Franco-American history features a number of commercial and diplomatic disputes, from the “chicken war” in the 1960s to Donald Trump’s recent declarations about taxing steel and aluminum imported from Europe. With its boycotts and protectionist policies, we explore these conflicts through five episodes looking at the history of certain controversial products.
Episode 3: Freedom Fries Flout the French
The United States declared war on Iraq in 2003 and tried to build a military coalition. Despite its status as a historical ally, France refused to join. In a speech given before the U.N. Security Council, the country’s Minister for Foreign Affairs at the time, Dominique de Villepin, described the military intervention as the “worst of all solutions.”
The result was a wave of Francophobia that washed over North America, supported by members of congress and senators. French products were even boycotted by U.S. consumers for several months.
“Freedom” Served at the Capitol Hill Cafeteria
One unexpected victim of frosty Franco-American relations was the humble potato fry. The owner of a restaurant in North Carolina decided to replace the “French fries” on the menu with “freedom fries.” However, as he himself stated, the move was nothing new. During World War I, sauerkraut was renamed “liberty cabbage” and frankfurter sausages were rebranded as “hot dogs” in the United States.
Inspired by this snubbing revamp, Republican congressman for Ohio, Bob Ney, took things a step further. He instated the names “freedom fries” and “freedom toast” (previously “French toast”) at the Capitol Hill canteen in Washington, where U.S. senators and members of congress eat lunch. “This action today is a small, but symbolic effort,” he said, claiming he wanted to “show the strong displeasure of many on Capitol Hill with the actions of our so-called ally, France.”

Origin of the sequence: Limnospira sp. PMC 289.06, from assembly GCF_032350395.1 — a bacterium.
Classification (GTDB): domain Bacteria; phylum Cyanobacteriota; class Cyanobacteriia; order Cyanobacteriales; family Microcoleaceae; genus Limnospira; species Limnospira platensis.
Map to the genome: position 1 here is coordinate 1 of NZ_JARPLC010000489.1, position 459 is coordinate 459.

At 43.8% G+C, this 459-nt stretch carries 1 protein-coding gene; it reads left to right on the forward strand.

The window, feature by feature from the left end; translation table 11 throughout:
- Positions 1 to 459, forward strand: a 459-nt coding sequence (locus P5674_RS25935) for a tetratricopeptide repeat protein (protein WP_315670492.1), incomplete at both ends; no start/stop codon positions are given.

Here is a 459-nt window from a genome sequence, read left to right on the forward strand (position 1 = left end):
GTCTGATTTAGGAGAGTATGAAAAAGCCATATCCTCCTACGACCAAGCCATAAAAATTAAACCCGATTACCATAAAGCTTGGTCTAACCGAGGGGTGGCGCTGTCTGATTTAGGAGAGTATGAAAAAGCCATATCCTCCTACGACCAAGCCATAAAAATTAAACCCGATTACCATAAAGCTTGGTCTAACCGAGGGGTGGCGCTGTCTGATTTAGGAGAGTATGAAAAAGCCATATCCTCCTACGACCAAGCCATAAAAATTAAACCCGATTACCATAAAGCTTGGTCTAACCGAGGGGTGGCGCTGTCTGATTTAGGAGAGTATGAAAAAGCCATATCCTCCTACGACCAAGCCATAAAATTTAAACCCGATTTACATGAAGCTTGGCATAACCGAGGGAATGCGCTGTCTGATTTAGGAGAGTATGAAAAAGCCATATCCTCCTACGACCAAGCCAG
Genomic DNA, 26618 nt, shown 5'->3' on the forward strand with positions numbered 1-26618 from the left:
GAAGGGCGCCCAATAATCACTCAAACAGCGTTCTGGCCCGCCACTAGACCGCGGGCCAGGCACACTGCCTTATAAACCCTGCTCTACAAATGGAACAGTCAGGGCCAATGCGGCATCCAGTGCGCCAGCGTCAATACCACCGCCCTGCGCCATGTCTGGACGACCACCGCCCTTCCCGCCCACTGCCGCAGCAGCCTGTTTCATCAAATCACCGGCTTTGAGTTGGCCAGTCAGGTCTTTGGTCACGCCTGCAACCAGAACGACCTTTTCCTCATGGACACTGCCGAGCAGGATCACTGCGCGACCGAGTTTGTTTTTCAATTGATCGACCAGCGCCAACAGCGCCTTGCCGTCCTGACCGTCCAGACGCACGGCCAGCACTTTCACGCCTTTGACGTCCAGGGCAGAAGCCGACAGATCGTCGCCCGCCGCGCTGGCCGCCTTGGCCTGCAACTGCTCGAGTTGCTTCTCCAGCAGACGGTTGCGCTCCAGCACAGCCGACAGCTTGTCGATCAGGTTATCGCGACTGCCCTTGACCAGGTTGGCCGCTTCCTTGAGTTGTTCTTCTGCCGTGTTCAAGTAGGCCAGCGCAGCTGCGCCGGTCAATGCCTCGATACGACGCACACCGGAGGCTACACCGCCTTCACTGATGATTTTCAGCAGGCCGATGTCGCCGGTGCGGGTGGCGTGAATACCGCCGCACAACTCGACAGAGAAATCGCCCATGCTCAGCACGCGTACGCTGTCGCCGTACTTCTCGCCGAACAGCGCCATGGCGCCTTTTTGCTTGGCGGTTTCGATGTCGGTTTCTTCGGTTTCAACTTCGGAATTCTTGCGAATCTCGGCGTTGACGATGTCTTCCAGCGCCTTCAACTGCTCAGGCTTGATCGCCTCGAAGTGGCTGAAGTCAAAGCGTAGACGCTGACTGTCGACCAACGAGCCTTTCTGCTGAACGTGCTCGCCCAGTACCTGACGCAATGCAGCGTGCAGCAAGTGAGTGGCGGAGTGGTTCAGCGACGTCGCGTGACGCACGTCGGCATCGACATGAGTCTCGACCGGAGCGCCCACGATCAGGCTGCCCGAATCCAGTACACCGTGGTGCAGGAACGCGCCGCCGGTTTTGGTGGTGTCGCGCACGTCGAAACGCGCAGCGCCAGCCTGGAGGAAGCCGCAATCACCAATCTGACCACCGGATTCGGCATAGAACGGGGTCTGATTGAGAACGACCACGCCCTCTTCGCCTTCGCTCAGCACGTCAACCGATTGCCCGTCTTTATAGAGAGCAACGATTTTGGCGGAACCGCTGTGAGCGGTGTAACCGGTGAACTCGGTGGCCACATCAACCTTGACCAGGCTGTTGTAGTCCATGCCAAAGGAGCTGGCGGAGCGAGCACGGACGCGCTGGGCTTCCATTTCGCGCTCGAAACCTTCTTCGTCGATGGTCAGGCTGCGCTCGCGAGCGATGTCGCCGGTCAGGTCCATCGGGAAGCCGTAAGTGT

His decision was not backed by all, however. “I wonder if it’s worth a comment”, said the spokeswoman for the French embassy in Washington, Nathalie Loiseau. “We are working these days on very, very serious issues of war and peace, life or death. We are not working on potatoes”. She then promptly reminded everyone that fries are in fact originally from Belgium.
A Double-Edged Boycott
The Americans didn’t stop at freedom fries, either. Between 2003 and 2006, certain restaurant owners tried to find equivalent products to replace foie gras and truffles. In New York, wine merchants poured bottles of Bordeaux into the gutter while filmed by news cameras. Both gastronomy and fashion took a direct hit.
This campaign was encouraged by a number of activists who financed advertising space in the U.S. media. American journalist Christopher Rudy listed brands to avoid on his website, including Air France, Michelin, Lancôme, Evian, Perrier, Renault, PSA Peugeot, and Elle magazine. In an ironic blow, several French-sounding U.S. brands also suffered from this spontaneous boycott. Grey Poupon mustard and certain L’Oréal shampoo ranges produced in the United States saw their sales slip.
As for the fries on Capitol Hill, they had their former name restored when Bob Ney resigned after being caught up in a corruption scandal.